Healing Family Trauma: Two Families, One Tragedy
On July 19, 2018, an amphibious vehicle, known as a duck boat, encountered a thunderstorm during a sightseeing tour on Table Rock Lake, near Branson Missouri. The boat sank, killing 31 passengers. For many of us, the event was only a blip on our radar. However, the families involved are left with ongoing emotional and family trauma that could take years, and possibly generations, to heal.
Though every family on that fateful duck boat voyage suffered trauma and loss, two families represent opposite sides of family trauma: Almost every member of one family died, while all the members of another family survived. Their experiences were entirely different, yet they share the impact of the tragedy as individuals and as members of a family system. They share family trauma.
Two Families, Two Different Trauma Recoveries
Eleven members of the Coleman family, spanning three generations, were vacationing on the duck boat. Anticipating a fun sightseeing tour, they had no idea a harrowing tragedy would take the lives of nine of their family members. The only survivors were Tia Coleman and her 13-year-old nephew. Tia lost her husband, three children, and five extended family members.
On a different side of this tragedy is the Keller family, nine of whom boarded the same duck boat as the Colemans. Like all the other passengers on the boat, the Kellers:
- Experienced the horrific storm;
- Didn’t wear life jackets,
- Sank into the water, and
- Were sucked under the waves as the boat sank.
The difference between the Coleman and Keller families is, despite experiencing the same sequence of events, all the members of the Keller family survived.
Mandi Keller, the mother of survivor 15-year-old Gillian Keller, says her family “will always feel guilty” (Londberg, 2018).
To say this string of events would leave a family, and its remaining members traumatized is an understatement. Coleman admits that she is traumatized, not only from the actual events but from the lingering self-doubt and second guesses: “If I was able to get a life jacket, I could have saved my babies . . . I wasn’t able to do that” (Phillips & Ristau, 2018).
The Voice of Family Trauma: “I Should Have Known . . .”
Duck boats, as has been documented, have a poor safety record, on both water and land. Since 1999, duck boats are linked to more than 40 deaths and many injuries. There have been sinkings in Canada and the state of Arkansas, killing four and 13 respectively, as well as five people in Seattle when a faulty duck boat’s front axle broke, causing it to veer into a charter bus (Associated Press, 2018).
With this information readily available, and more coming to light in the wake of this most recent accident, it’s possible that the families who were on the duck boat are blaming themselves; perhaps for not knowing the danger they faced or for putting family members at risk.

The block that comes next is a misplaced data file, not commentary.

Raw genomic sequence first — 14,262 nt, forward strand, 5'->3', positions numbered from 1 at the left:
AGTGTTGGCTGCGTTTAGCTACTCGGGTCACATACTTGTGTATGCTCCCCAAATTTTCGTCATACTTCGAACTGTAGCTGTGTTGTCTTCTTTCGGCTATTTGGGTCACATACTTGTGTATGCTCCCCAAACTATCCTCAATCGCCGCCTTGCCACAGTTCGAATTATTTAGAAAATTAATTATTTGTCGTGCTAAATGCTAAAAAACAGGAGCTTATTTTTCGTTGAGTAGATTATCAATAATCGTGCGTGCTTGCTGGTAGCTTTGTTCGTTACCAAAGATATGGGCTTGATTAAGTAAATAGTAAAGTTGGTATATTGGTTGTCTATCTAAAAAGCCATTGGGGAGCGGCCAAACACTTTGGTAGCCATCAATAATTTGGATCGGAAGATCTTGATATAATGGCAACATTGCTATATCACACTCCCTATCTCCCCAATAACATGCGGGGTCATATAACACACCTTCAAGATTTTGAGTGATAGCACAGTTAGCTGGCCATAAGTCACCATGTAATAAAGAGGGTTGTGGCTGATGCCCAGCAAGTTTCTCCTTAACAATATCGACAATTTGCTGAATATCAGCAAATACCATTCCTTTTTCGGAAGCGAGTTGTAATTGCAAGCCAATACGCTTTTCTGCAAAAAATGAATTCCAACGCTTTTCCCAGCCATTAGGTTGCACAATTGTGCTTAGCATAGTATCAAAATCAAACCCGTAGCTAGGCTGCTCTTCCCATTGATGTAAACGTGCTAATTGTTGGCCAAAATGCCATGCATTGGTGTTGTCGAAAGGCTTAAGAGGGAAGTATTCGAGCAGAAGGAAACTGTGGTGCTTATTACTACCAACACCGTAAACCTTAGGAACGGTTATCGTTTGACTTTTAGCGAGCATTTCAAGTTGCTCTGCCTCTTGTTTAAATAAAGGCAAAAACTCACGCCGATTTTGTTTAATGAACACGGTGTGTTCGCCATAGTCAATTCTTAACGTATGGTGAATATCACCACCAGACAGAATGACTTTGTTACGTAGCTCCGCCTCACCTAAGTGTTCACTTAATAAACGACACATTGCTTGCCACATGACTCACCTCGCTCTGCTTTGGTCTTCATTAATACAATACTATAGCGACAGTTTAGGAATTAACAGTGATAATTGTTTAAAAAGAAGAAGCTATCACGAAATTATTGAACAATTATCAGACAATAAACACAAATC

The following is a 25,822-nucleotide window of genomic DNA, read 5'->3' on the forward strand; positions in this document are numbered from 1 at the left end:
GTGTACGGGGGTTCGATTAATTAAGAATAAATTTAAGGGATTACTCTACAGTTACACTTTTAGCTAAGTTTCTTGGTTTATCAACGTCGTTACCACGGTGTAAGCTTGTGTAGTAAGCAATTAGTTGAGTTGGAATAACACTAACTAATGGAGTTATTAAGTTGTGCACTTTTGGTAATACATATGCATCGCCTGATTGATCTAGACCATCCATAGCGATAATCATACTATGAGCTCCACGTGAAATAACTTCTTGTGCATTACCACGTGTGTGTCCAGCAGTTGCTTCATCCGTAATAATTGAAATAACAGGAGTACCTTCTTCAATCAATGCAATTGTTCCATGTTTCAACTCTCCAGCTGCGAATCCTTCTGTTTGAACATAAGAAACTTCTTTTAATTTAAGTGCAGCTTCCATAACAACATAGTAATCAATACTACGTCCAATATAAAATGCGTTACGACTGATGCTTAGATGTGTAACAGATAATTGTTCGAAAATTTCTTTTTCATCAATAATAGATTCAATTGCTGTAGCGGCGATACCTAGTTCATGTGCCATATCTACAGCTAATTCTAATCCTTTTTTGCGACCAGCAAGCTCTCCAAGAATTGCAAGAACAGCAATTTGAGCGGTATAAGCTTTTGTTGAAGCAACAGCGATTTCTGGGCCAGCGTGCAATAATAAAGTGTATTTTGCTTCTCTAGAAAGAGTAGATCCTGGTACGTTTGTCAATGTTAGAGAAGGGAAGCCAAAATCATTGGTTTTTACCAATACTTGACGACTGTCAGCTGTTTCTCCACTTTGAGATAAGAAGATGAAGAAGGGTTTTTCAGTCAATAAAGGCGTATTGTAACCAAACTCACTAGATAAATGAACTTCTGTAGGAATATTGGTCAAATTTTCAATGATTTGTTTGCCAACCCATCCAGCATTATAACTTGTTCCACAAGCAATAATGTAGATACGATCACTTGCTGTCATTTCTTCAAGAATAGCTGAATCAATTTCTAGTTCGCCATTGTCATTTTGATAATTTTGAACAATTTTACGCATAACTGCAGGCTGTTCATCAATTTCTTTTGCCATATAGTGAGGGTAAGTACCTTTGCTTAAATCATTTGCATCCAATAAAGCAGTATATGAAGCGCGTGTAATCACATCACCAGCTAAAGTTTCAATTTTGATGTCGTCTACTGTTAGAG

In the aftermath of trauma, individuals and families are bombarded by emotions as they fight to find a new normal. Typical experiences include:
- Survivor’s guilt,
- Flashbacks, and more.
These responses are more pronounced when tragedy is unexpected, or prolonged.
Self-Blame and Survivor’s Guilt
Survivors of tragedies often blame themselves. With the duck boat tragedy, family members may feel responsible for not doing their due diligence and inadvertently putting their loved ones in harm’s way. Survivors said they knew there were life jackets on board, but the boat captain told passengers they were unnecessary. As a result, no one used the life jackets.
On the surface, it would seem that having all family members survive would be a cause for celebration. However, there is a dark side to survival: survivor’s guilt. Survivor’s guilt is a feeling of not being worthy of survival, or perhaps wondering what could have been done differently by the survivor to change the traumatic outcome. Guilt can subtly inflate a survivor’s sense of personal failure and responsibility to others involved in the event. Further, the guilt often accompanies one’s fight or flight responses; it becomes associated with one’s reactions during the tragic event, such as pushing a person out of the way when scrambling for an exit (Hendricksen, 2017).
Survivor’s guilt can lead to questioning why one survived, one’s worthiness for living, or ruminating on what one could have done to prevent injury or death to others. It also has the potential to upend beliefs about justice, fairness, safety, and your general worldview.
Social Stigma and Family Trauma
An often-unexpected experience of tragedy is the social stigma faced by survivors. They may face judgment from family and friends who were not present at the tragedy. The potentially may be cut-off from these family members due to blame and misunderstanding, or the criticism of strangers commenting online while the tragedy is in the media news cycle.